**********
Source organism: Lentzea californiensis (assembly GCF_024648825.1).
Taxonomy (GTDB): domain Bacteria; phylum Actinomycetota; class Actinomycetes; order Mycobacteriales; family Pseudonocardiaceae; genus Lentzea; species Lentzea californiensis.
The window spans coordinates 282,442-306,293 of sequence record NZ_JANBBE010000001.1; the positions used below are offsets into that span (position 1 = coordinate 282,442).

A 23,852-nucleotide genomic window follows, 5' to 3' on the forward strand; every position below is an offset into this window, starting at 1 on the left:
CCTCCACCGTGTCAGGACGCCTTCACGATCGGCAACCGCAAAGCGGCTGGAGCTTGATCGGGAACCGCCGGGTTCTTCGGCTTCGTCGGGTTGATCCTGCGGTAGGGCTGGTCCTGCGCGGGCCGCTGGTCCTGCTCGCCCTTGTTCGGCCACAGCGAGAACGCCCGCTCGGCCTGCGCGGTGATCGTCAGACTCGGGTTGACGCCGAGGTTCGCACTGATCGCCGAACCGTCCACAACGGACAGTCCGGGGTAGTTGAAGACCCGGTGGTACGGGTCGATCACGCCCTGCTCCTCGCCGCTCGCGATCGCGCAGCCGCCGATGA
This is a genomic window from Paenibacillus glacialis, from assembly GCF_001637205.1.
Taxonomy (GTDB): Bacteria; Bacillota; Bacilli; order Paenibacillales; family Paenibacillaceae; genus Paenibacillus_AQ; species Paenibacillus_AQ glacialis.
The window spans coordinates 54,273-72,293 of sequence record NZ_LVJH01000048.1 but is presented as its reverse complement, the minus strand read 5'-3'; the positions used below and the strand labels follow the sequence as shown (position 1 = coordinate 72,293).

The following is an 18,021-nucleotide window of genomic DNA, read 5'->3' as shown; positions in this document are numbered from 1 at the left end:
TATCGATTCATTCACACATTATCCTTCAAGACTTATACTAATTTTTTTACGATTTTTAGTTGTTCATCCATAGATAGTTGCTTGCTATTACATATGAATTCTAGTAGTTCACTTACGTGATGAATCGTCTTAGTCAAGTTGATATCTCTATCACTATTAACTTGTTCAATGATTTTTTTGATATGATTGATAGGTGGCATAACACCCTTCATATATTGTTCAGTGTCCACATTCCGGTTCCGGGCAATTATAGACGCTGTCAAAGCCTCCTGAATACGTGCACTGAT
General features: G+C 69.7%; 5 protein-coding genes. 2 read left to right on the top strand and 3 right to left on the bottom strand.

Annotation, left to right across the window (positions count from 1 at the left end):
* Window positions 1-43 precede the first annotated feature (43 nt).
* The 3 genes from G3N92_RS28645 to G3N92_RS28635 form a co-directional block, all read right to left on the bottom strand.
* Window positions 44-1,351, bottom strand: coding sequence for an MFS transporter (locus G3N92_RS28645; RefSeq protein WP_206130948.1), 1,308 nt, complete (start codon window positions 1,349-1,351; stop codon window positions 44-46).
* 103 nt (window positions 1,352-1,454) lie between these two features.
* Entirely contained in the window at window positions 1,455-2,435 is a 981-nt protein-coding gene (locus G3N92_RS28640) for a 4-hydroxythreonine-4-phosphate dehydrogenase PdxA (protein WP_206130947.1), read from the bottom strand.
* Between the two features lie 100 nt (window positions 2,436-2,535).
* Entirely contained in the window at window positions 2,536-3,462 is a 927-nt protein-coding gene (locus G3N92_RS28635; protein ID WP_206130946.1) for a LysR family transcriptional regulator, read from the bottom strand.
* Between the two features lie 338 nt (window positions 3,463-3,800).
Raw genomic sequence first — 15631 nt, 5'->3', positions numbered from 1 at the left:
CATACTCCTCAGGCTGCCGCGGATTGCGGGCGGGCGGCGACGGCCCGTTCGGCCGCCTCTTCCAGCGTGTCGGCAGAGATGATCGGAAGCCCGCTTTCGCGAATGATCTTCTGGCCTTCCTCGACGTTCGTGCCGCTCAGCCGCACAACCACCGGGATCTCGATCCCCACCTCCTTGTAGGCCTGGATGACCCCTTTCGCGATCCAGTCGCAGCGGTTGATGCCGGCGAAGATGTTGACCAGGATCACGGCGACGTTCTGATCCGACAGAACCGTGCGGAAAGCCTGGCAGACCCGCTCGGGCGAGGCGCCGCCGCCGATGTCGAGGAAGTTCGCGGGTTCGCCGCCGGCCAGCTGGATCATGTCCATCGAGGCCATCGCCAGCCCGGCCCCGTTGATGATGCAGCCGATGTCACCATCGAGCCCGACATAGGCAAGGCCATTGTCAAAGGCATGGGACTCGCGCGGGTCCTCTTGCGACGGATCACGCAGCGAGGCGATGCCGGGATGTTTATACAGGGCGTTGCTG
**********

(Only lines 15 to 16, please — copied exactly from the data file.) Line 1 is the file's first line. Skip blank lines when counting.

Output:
* Window positions 44-1,351, bottom strand: coding sequence for an MFS transporter (locus G3N92_RS28645; RefSeq protein WP_206130948.1), 1,308 nt, complete (start codon window positions 1,349-1,351; stop codon window positions 44-46).
* 103 nt (window positions 1,352-1,454) lie between these two features.